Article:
By: Sarah Shiplett, E-RYT 200
It was this same time last year…
I was a yoga teacher who had forgotten how to breathe.
After the Santa Fe High School shooting last year, I started having anxiety attacks. Tension, tightness and tears over an idea I couldn’t rationalize in my mind— that I brought children into a world filled with such hate, evil and literal rage. We fill our yoga classes with philosophy, ethical disciplines, inspiring tidbits, literally pumping love back into the universe with every word we speak. I hated that there were people out there countering all that love.
I lived in fear of walking with such evil.
Most of the time as teachers we aren’t seen as regular humans. During my first yoga gig, my boss told me to always make sure I put on a happy face when checking students in and have that aura carry on until the class was over and students had left our space. It’s a business and the aura we put out is extremely important. We are seen as mostly content, sometimes joyful, always peaceful, Earth-loving people making new friends and offering pillars of support and strength for our students. If we came to class crying, eyes puffy and lips quivering unable to speak through the panic, we wouldn’t have any students left to teach!
The big question is…. who is holding space for us especially when we lose sight and grasp of our own teachings?
Last May, all the yoga tools and life skills I had in my tool belt abandoned me and I was left blubbering and puttering around our home, wondering the fate of myself and my two darling children. For they hadn’t started their journeys in school yet, and I started doing the only thing I knew how.
I cried hard.
I called my mom.
I went to yoga.
When anxiety attacks hit you, you are crippled. It’s painful. It’s sometimes panic. It’s fight or flight. As I write this, I can actually feel the space in my chest where my breath starts and ends. Hello sympathetic nervous system and heart palpitations. Goodbye everything you’ve studied and practiced for nearly a decade.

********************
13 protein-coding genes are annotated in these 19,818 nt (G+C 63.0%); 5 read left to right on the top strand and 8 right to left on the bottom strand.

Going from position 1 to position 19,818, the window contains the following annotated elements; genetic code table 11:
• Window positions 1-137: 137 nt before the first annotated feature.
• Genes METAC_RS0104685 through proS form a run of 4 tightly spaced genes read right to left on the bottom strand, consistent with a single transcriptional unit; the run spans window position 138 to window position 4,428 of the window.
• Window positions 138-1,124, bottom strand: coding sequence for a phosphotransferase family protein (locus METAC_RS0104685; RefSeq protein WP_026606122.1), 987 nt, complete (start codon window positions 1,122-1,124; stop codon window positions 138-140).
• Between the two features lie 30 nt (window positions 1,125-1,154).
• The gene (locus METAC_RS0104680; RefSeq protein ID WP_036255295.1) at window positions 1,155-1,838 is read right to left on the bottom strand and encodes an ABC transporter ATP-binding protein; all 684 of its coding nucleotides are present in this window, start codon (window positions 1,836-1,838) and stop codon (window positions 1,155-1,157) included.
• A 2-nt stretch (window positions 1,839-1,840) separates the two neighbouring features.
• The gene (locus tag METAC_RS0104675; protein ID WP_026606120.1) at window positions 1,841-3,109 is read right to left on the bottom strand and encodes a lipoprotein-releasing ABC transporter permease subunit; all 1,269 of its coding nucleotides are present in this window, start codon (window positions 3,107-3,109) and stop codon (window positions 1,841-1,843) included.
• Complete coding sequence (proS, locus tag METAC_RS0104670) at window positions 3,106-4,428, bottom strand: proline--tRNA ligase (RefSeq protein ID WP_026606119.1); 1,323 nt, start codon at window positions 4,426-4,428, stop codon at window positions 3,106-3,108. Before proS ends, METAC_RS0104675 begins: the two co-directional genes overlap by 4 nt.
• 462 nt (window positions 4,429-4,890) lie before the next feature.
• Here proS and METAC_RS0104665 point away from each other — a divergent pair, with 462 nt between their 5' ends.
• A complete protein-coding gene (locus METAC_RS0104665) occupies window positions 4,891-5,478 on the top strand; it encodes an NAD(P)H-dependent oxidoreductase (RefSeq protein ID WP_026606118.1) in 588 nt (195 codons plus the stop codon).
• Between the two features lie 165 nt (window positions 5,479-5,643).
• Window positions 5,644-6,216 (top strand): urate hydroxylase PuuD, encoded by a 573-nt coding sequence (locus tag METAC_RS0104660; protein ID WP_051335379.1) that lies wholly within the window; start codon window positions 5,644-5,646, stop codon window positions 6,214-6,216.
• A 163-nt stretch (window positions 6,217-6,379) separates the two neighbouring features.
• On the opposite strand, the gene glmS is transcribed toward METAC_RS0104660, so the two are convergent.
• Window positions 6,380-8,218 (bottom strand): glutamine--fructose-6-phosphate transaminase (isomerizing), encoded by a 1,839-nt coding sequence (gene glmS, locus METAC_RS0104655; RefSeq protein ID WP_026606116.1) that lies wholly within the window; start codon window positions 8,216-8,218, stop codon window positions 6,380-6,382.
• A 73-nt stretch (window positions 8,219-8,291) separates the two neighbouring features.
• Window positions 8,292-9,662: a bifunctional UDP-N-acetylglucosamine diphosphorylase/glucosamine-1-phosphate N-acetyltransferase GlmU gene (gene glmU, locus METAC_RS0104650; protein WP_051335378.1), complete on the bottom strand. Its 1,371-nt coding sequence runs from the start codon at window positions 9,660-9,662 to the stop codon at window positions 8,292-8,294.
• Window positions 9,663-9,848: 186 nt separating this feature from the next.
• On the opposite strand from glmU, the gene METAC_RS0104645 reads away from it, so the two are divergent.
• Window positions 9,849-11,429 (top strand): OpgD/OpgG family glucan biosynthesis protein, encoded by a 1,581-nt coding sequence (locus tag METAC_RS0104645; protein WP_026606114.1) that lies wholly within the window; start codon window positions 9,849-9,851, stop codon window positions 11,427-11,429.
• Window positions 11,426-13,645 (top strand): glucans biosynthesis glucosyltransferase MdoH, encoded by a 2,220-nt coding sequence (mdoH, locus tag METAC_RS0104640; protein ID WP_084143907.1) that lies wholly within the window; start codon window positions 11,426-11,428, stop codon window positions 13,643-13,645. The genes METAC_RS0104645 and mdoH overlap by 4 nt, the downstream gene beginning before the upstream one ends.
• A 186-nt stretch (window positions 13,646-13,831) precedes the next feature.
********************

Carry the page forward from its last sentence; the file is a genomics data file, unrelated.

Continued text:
Deep breathing has been my saving grace; however, it will never be perfect. It is a constant work in progress. If I really need assistance and I don’t have the time to get to a nearby studio or an online class, there’s an app called iBreathe which has been life changing. By slowing down your breath, using diaphragmatic breathing, we stimulate and strengthen our vagus nerve. I once heard this nerve referred to as our “happy, wandering nerve.” For me, I truly believe over the past year the breath practice alone has been key in stress response, resilience and a decrease in anxiety attacks.
I also like being barefoot outside. This is so random, I know, but I have found the more physical sensations I can provide my body with, the more grounded I feel. I later learned this is science based and having your feet in grass, sand or in the Earth helps regulate our autonomic nervous system. Essentially, we are resetting and regulating the natural circadian rhythms (sleep/wake cycles) of our bodies.
As a yoga teacher and or yoga practitioner, have you ever lost your way, whether it be anxiety, anger, resentment, the inability to let go?
Name a time when you had to redirect and maybe even relearn your practice. What did you learn from it?
About the Author:
Sara Shiplett is an E-RYT 200 Yoga Teacher, Prenatal Yoga Certified, Yoga Coordinator at Lifetime Fitness in Allen. I began teaching yoga in 2013 after a trip to India inspired me to lean into teacher training. I started with Lifetime that same year and fell in love with the culture and community. Yoga inspires, creates, manages those little places in our lives, in our hearts that need to open just a little bit more. When we open our hearts, we open our life up to such joy. It all starts on the mat, and slowly a transformation will unfold. Sarah lives with her family in Allen, TX with her husband and two children. She has a MA in Advertising from SMU and is a writer for Collin County Moms. I hope to see you on the mat soon. Follow her on Instagram @sarahshiplettyoga or to get in touch, email firstname.lastname@example.org